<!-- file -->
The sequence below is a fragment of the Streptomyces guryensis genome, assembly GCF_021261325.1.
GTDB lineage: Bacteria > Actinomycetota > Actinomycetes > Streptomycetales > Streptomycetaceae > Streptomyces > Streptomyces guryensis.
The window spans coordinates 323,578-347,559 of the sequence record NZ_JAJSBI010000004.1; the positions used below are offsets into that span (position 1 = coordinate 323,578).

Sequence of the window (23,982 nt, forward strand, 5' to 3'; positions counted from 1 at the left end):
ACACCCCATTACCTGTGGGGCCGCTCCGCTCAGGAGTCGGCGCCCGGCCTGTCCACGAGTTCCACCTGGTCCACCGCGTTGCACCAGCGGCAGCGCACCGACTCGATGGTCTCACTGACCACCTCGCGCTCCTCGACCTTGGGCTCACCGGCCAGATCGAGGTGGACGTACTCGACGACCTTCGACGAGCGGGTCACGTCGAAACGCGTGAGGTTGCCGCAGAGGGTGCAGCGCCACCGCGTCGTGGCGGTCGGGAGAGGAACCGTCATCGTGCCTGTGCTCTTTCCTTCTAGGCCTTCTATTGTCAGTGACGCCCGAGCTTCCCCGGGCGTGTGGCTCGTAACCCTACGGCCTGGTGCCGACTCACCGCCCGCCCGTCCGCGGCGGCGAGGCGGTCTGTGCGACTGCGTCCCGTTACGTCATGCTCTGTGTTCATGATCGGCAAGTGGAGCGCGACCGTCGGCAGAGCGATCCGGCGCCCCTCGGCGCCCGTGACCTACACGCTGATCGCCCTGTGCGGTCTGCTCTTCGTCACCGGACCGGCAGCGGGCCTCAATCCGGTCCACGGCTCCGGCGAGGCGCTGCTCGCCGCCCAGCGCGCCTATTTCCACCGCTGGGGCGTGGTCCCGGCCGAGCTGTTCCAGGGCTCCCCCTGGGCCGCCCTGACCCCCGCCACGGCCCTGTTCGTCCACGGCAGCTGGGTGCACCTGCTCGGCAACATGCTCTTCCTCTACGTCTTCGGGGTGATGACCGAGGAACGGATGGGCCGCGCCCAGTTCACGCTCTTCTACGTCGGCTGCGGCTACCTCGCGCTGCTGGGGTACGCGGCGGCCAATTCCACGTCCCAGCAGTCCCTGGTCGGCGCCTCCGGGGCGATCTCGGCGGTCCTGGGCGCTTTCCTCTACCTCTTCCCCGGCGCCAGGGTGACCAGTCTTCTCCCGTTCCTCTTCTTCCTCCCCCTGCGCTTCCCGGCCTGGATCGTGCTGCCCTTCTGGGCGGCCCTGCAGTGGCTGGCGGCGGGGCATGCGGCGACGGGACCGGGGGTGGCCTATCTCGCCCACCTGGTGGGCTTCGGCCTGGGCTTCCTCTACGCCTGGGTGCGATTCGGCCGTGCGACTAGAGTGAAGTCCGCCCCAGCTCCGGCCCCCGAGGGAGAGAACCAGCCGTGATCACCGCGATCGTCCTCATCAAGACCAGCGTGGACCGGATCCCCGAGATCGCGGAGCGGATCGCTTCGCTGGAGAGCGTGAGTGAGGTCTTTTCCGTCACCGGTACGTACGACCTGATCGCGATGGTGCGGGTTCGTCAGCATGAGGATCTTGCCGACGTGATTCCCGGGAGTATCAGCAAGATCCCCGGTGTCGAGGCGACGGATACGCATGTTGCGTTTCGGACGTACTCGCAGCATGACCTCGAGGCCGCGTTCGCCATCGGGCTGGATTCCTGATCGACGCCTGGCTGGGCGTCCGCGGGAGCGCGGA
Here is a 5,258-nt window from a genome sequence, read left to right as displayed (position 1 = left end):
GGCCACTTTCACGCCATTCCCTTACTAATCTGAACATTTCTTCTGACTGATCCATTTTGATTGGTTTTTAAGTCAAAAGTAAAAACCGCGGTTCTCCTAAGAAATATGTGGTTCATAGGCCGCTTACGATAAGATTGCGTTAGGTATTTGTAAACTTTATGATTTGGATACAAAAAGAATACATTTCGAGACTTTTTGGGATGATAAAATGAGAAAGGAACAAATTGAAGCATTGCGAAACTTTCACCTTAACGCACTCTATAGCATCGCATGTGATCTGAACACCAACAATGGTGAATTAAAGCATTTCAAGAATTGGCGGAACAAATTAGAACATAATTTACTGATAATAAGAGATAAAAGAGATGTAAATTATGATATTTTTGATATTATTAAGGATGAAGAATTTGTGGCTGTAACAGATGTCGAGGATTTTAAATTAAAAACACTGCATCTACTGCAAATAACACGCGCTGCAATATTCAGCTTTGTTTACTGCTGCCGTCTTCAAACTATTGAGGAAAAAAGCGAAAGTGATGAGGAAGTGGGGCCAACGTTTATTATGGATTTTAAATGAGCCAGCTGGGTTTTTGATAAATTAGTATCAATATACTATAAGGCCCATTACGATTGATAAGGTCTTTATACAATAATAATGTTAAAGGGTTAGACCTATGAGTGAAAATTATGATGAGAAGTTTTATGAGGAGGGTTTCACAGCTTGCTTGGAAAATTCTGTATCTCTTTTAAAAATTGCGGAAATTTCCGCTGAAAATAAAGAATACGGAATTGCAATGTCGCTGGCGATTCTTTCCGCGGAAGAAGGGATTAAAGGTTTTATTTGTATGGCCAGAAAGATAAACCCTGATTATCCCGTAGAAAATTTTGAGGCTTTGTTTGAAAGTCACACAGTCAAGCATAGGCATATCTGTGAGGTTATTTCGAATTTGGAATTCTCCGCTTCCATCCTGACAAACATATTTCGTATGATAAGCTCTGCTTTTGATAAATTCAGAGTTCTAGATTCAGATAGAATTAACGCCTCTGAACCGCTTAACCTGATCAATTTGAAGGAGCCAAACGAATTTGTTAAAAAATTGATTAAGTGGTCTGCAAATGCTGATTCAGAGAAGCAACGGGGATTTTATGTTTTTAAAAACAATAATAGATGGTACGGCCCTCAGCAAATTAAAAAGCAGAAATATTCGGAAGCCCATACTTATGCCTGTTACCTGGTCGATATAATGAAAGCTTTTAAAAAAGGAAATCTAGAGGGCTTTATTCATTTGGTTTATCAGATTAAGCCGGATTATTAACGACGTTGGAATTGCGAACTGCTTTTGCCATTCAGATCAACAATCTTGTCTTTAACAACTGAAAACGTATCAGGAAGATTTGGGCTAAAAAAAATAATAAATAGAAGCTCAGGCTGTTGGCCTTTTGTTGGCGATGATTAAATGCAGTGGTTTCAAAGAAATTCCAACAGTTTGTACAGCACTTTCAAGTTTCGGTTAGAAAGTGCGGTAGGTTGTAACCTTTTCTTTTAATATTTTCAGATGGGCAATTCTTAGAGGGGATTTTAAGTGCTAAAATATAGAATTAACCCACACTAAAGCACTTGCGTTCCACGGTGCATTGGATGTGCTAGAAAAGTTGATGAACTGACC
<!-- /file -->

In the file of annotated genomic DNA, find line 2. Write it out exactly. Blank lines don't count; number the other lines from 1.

GTDB lineage: Bacteria > Actinomycetota > Actinomycetes > Streptomycetales > Streptomycetaceae > Streptomyces > Streptomyces guryensis.